narrative" (p. 26), the author recalls. Now, years later, the sometime secretary
turned publisher has brought out this rejected chapter as a valuable addition to
More character study than biography or scholarship, Michener treats of two
flawed icons, Santa Anna, the eagle, and Sam Houston, the raven, who seemed
moved by destiny to meet on the banks of the San Jacinto: "It was as if two
powerful birds had entered the sky within a single year . . . each circling and
gaining strength, each progressing in the consolidation of its own powers ...
They would meet only once, a clash of eighteen culminating minutes in the
spring of 1836 which would change the history of the world."
Governor of two states, president of a republic, United States senator, Hous-
ton was a character almost from fiction who died scorned by much of his con-
stituency, only to achieve heroic stature after his death. Santa Anna, owner of
vast estates, eleven times president of his nation, four times exiled for life, was
an "engaging scoundrel" who died in poverty of everything except ambition
and was buried in an obscure grave reserved for the indigent.
All this Michener recounts with the vivid turn of phrase for which he has
become famous. He concludes that Houston is a cherished symbol fondly re-
membered, while Santa Anna is "neither fondly cherished nor fondly remem-
bered but a symbol, nonetheless, of one of the most important eras of Mexico's
history" (pp. 27-28).
In his long prologue, Michener recounts the provenance of the work, which
also serves to flesh out what is more a chaptered monograph than a "book."
Regrettably he not once but twice errs in writing that the eagle and the raven
met only once, at San Jacinto, in contradiction to the scholarship of Margaret
Swett Henson. In her "Politics and the Treatment of Mexican Prisoners after
the Battle of San Jacinto" in the October 1990 issue of the Southwestern Historz-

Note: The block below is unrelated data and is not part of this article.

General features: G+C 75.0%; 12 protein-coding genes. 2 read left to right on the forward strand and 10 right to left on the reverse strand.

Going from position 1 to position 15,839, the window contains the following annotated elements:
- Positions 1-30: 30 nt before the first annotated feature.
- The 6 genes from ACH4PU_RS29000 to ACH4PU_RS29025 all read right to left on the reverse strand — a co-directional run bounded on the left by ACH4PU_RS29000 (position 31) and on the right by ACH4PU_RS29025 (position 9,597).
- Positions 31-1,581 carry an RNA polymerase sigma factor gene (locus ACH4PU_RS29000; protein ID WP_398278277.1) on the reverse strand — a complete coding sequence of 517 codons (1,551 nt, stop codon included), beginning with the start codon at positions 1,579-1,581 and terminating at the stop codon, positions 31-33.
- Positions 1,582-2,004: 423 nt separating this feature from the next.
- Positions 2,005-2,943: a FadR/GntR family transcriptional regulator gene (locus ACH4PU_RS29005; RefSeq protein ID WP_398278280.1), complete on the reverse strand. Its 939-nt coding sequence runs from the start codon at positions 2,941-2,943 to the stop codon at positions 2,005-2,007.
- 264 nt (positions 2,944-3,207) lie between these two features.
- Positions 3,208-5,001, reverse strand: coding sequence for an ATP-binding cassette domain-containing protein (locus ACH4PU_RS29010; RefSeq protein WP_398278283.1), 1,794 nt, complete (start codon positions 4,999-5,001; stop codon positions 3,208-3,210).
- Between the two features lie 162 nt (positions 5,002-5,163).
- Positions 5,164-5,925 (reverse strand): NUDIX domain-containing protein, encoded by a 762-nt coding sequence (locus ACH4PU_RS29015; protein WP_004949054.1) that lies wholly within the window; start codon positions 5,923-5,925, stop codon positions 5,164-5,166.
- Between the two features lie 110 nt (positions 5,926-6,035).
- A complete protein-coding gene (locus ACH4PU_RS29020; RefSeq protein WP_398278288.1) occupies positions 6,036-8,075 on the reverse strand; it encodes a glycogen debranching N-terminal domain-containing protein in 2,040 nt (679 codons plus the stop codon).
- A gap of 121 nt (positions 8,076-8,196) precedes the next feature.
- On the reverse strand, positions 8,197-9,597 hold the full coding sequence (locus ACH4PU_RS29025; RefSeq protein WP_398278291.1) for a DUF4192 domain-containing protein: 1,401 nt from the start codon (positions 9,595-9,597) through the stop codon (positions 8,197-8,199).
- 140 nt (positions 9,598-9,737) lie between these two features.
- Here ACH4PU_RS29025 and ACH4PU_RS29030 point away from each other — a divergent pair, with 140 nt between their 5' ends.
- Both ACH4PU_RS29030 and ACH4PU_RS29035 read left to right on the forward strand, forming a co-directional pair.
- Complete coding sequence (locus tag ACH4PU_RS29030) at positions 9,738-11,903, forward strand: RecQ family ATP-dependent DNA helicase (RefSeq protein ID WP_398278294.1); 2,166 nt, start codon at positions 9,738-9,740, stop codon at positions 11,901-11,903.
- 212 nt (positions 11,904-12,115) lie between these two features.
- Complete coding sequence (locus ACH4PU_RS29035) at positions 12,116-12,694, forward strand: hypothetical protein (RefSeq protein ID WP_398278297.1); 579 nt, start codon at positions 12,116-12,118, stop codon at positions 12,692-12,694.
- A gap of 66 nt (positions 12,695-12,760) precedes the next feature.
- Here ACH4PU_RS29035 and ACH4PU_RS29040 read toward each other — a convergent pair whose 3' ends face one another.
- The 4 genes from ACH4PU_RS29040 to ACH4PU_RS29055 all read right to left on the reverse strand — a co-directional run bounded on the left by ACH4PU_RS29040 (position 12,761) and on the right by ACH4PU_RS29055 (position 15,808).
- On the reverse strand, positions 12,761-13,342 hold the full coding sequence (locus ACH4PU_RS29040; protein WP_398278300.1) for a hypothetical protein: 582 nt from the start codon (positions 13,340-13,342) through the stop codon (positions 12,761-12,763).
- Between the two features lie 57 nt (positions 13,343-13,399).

cal Quarterly, Henson records that the day after his inauguration, President
Houston delivered in person to the defeated general the answer to his request
for an audience with President Jackson.
Such quibble aside, this handsome little volume is one that buffs and collec-
tors alike will want on their shelf of Texas history.
Marshall and Fort Worth MAX S. LALE
From the Land of Shadows: The Making of Grey Owl. By Donald B. Smith. (Saska-
toon, Saskatchewan: Western Producer Prairie Books, 1990. Pp. ix+320.
Maps, photos, acknowledgments, notes, bibliography, index. $24.95.)
Grey Owl (1888-1938), who called himself the modern Hiawatha, was one
of Canada's best-known writers in the 1930s. Speaking as an "Indian," Grey
Owl was an active and eloquent pioneer in the cause of wildlife conservation,
and he called for equitable treatment of Canada's Indian peoples. In truth,
Grey Owl was not, as he claimed, the son of an Apache mother and a Scottish
father who was an army scout in the American West. Rather, Grey Owl was
Archie Belaney from Hastings, England, where two maiden aunts raised him
after he had been abandoned there by his parents. The lonely boy spent his
Texas State Historical Association. The Southwestern Historical Quarterly, Volume 95, July 1991 - April, 1992. Austin, Texas. The Portal to Texas History. http://texashistory.unt.edu/ark:/67531/metapth117153/. Accessed May 2, 2016.